A grant consultant believes the City of Jackson has a good chance of being awarded a large Neighborhood Revitalization grant, but the decision may hinge on the willingness of community groups and residents to get involved in volunteer improvement projects.
That was one of the important bottom lines emerging as the result of the third public meeting, which was conducted Tuesday evening, March 14, at the Jackson Senior Citizens Center regarding the city's plans to apply for a $500,000 Neighborhood Revitalization grant from the state.
If awarded, the grant would provide money for various improvement projects in an area on the northwest side of Jackson which is primarily bordered by west of Chillicothe Street, north of West Main Street, east of Diamond Street and south of Mitchell Street. The proposed project has been dubbed as the North End Neighborhood Revitalization Program.
The public meetings have been led by Whitaker Wright, who is a grant consultant with CDC of Ohio, which has the Jackson County commissioners as a client. The Neighborhood Revitalization Grants are part of the Community Development Block Grant (CDBG) program, which runs through the county. The City of Wellston has already been awarded two Neighborhood Revitalization grants which are boosting certain sections of the city.
There will be a fourth and final public meeting in April prior to the application being prepared. The grant application has to be submitted in June and if the grant is awarded, the improvement projects would be carried out in the two-year period from September 2017 through August 2019. The concept is to a number of smaller and varied projects rather than one large one.
The purposes of the public meetings are to provide information about the grant program, gain input from the community on possible projects and attempt to get local organizations and residents involved by conducting their own improvement projects in conjunction with the grant-funded work. The community involvement is considered to be a key factor.
The turnout was very light at Tuesday's meeting was very light with only three citizens present, in addition to the small group of elected officials and grant consultants. However, many residents not attending the meetings have participated by submitting information on survey forms. Second Ward Councilman Ron Queen and neighborhood resident Ron Colley reported they had both spent time circulating surveys and asking residents to attend the meetings.
When Jackson City Councilman George Kitchen expressed disappointment with the lack of attendance of neighborhood residents at the public meetings and wondered if another section of the city should be targeted for the grant, both Queen and Colley objected.
"This end of town has been left out long enough," Queen responded.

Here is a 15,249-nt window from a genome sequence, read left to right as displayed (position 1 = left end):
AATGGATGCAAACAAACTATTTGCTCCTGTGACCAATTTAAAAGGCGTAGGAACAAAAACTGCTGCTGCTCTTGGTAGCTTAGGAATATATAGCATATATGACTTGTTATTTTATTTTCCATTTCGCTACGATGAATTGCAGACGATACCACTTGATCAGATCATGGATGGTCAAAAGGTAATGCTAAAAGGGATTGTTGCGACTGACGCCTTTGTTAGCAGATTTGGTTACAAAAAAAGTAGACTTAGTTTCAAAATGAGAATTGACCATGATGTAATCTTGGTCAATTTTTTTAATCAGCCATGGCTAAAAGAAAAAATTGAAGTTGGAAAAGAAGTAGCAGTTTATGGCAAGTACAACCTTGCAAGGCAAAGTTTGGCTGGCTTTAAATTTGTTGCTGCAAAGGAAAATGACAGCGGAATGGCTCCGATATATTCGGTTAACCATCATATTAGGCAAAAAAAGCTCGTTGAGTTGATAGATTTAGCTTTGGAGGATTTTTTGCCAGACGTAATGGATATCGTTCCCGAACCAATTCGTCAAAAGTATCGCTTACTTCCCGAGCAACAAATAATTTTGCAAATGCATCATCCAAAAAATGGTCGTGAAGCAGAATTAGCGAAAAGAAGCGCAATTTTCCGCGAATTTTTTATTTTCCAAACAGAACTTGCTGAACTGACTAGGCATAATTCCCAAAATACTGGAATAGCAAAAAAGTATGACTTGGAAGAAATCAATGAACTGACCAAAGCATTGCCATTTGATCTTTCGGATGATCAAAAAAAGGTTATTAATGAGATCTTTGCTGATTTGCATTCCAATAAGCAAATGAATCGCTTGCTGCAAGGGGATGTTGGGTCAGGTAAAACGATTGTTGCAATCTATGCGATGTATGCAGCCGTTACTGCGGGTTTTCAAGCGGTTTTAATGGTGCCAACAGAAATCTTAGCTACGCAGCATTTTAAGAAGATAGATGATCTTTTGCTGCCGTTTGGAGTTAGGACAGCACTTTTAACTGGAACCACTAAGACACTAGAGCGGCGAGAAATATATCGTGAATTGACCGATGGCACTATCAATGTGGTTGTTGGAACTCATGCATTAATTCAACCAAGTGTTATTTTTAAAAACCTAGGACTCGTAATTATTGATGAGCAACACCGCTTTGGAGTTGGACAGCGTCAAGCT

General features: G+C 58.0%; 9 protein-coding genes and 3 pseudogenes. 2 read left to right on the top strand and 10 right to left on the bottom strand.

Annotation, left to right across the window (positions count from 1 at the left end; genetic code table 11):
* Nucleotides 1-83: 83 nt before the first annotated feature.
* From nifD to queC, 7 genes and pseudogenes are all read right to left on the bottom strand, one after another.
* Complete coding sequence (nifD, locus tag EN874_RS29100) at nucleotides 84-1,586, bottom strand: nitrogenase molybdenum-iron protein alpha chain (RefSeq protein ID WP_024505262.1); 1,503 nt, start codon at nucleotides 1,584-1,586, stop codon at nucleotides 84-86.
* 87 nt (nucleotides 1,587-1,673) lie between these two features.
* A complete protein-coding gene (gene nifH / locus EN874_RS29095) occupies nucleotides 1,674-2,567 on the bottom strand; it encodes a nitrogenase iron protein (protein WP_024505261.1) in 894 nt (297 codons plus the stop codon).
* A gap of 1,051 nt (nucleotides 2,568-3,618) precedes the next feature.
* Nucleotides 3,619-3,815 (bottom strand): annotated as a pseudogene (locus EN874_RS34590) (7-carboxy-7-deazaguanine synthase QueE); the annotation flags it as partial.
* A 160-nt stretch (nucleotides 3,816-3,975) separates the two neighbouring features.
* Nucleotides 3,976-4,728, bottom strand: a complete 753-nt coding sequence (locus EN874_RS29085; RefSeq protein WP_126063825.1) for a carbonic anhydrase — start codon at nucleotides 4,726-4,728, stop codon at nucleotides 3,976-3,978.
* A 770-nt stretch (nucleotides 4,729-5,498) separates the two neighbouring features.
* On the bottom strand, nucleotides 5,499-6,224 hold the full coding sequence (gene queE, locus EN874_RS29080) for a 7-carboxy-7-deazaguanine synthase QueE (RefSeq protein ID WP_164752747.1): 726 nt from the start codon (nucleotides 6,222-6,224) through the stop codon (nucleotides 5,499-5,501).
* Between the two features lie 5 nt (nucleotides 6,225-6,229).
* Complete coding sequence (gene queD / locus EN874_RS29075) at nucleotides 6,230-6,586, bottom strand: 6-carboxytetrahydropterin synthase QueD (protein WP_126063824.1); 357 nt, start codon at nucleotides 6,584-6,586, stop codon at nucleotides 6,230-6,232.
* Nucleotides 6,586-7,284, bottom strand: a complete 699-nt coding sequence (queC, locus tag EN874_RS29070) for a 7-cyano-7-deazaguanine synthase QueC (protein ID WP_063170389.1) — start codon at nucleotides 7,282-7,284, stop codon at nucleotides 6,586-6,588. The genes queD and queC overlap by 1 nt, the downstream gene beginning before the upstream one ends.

Thus far, the feedback from residents and city officials have suggested that the grant pay for such projects as demolition of dilapidated houses, building a playground, making street, alley and curbing improvements, creek cleaning and flood control, replacing five inoperable fire hydrants, and making sewer-line improvements.
The Neighborhood Revitalization grants are very competitive and as the meeting was closing, Wright was asked if he thought Jackson had a good chance of getting a grant.
"I think you do," Wright replied. "First, there is a lot of need here, and a lot of people did turn in papers. The key may be the community projects."
Councilman Queen responded, "It will show that the community cares."
He urged those in attendance to assist Mayor Randy Heath and city grant program representative Jan McKibben with contacting community groups to get involved in the volunteer projects and hopefully come back to the April meeting with some commitments for participation.
At this point, there has not been much of that and perhaps the only person present who was representing a group was Barbie McCathren, who recently formed a community beautification organization called Cultivating Our Future.
Wright distributed a handout which provided a list of volunteer project ideas. Included on that list were: Bus shelter, community garden, ballfield improvements, gazebo or shelter house, signs to parks, landscaping gateways to neighborhoods, projects which reflect neighborhood history, an information and map kiosk, and establishing a community non-profit organization.
In a bid to attract more attendance, a fourth and final public meeting was initially set for Saturday, April 22, at 10:30 a.m., also at the Jackson Senior Citizens Center. However, the meeting was later switched to Thursday, April 20, at 7 p.m. also at the Senior Citizens Center. The change was necessary because the center had been rented out for another event on April 22.
Posted: Friday, March 17, 2017
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